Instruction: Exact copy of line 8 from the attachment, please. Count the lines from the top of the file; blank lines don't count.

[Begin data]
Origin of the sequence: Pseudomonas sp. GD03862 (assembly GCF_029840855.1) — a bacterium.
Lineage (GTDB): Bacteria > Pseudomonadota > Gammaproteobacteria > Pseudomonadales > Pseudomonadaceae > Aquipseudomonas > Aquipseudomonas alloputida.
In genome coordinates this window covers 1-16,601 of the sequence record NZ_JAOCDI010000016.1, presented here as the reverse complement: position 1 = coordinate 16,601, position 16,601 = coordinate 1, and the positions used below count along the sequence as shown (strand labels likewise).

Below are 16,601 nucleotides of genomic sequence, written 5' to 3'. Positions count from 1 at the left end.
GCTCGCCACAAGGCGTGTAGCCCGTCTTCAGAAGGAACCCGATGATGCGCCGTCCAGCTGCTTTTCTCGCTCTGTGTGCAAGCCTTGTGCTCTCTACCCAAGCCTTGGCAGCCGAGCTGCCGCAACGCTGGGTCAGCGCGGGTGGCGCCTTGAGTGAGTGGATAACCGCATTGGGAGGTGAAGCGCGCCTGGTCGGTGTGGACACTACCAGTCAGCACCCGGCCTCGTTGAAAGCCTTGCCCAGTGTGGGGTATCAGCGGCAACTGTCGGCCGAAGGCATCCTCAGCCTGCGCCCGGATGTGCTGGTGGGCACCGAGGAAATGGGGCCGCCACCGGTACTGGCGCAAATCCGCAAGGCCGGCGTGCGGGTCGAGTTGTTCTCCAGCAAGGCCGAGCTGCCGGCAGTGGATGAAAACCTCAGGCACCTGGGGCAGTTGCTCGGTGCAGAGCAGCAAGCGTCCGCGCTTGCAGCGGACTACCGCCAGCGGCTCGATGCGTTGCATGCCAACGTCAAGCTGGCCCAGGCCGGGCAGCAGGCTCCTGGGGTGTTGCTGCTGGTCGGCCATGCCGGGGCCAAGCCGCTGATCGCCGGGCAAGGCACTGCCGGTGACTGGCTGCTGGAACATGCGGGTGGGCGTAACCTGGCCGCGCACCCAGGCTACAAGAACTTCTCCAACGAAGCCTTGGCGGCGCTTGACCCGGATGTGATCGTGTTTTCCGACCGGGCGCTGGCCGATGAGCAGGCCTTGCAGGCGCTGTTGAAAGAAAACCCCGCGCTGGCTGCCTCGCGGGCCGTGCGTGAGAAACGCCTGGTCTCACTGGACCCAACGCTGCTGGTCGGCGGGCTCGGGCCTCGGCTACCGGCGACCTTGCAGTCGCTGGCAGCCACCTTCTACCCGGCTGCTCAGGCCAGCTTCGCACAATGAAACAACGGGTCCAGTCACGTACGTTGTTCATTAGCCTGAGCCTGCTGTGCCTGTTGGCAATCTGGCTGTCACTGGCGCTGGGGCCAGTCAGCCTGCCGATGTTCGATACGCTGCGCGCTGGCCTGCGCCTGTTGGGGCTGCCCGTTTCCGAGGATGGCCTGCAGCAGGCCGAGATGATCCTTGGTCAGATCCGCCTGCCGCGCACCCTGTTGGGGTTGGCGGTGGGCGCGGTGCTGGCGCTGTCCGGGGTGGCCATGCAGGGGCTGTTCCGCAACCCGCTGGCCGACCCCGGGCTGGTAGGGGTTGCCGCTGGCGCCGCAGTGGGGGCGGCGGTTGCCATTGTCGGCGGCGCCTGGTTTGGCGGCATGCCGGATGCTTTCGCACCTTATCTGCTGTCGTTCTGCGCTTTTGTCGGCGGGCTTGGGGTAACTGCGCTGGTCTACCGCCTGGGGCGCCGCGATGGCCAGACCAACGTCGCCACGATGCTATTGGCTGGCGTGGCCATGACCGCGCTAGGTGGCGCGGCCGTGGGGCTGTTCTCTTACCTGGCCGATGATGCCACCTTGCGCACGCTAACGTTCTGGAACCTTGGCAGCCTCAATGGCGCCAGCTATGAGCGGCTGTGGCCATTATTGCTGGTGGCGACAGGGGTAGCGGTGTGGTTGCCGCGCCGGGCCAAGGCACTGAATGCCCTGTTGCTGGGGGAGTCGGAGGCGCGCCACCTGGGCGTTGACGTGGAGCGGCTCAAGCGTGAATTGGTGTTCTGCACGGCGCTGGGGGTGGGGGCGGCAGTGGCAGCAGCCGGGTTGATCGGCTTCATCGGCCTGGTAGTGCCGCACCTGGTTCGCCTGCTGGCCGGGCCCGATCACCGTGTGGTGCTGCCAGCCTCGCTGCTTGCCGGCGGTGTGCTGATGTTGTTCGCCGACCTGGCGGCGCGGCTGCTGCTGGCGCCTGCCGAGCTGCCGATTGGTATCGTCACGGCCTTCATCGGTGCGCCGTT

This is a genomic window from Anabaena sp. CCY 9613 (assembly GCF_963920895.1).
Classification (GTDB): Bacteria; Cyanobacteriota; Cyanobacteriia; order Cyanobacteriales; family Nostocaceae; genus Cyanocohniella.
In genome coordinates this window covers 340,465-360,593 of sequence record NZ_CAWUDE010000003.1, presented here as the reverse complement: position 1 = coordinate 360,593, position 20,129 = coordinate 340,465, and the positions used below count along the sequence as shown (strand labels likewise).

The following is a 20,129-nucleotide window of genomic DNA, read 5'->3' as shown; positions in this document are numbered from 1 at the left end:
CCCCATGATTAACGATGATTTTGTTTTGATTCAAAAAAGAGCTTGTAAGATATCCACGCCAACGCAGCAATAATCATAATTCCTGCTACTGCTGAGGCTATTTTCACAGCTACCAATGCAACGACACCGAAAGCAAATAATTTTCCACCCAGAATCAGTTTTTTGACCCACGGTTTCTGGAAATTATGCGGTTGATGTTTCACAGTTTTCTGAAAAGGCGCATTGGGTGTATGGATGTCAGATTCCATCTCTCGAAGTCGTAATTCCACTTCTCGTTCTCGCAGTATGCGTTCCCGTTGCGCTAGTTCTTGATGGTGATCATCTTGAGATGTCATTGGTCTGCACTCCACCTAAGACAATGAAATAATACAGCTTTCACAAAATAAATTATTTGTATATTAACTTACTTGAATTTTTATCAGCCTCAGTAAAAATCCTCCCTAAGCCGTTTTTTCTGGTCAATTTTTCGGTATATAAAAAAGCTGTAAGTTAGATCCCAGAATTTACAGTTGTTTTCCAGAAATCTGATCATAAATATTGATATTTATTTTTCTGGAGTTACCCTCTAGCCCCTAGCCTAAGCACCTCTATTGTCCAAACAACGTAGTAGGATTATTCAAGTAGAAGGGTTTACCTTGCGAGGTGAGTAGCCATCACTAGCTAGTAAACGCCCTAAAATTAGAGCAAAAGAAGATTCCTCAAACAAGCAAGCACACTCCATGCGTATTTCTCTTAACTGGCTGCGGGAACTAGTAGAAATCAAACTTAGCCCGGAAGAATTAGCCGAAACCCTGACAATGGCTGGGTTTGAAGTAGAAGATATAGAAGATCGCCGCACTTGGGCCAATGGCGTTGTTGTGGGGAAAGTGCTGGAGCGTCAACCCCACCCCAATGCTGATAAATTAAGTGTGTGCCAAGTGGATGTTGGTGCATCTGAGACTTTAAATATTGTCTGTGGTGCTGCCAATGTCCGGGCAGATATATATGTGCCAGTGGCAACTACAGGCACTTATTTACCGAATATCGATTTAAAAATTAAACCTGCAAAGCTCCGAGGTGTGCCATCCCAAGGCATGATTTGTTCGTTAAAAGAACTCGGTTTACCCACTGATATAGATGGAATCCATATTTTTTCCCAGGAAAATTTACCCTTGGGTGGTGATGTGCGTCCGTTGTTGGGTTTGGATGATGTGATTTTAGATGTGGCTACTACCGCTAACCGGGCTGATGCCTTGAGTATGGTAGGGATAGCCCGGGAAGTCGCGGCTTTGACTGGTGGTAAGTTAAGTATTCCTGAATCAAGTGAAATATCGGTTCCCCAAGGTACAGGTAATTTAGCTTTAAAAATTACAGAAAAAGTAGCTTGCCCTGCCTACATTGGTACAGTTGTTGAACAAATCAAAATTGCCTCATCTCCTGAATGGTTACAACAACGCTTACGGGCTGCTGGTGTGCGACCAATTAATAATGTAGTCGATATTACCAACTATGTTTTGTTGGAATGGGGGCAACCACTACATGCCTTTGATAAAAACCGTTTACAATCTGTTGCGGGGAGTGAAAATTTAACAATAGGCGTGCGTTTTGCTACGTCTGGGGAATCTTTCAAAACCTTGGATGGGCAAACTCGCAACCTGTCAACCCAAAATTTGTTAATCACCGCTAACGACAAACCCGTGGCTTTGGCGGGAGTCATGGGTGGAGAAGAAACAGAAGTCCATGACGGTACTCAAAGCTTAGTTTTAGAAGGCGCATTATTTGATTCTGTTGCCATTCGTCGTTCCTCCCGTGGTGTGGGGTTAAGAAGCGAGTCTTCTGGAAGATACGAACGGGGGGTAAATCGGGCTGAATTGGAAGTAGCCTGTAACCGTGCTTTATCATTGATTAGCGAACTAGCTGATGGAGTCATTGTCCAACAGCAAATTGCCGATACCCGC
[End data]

In genome coordinates this window covers 340,465-360,593 of sequence record NZ_CAWUDE010000003.1, presented here as the reverse complement: position 1 = coordinate 360,593, position 20,129 = coordinate 340,465, and the positions used below count along the sequence as shown (strand labels likewise).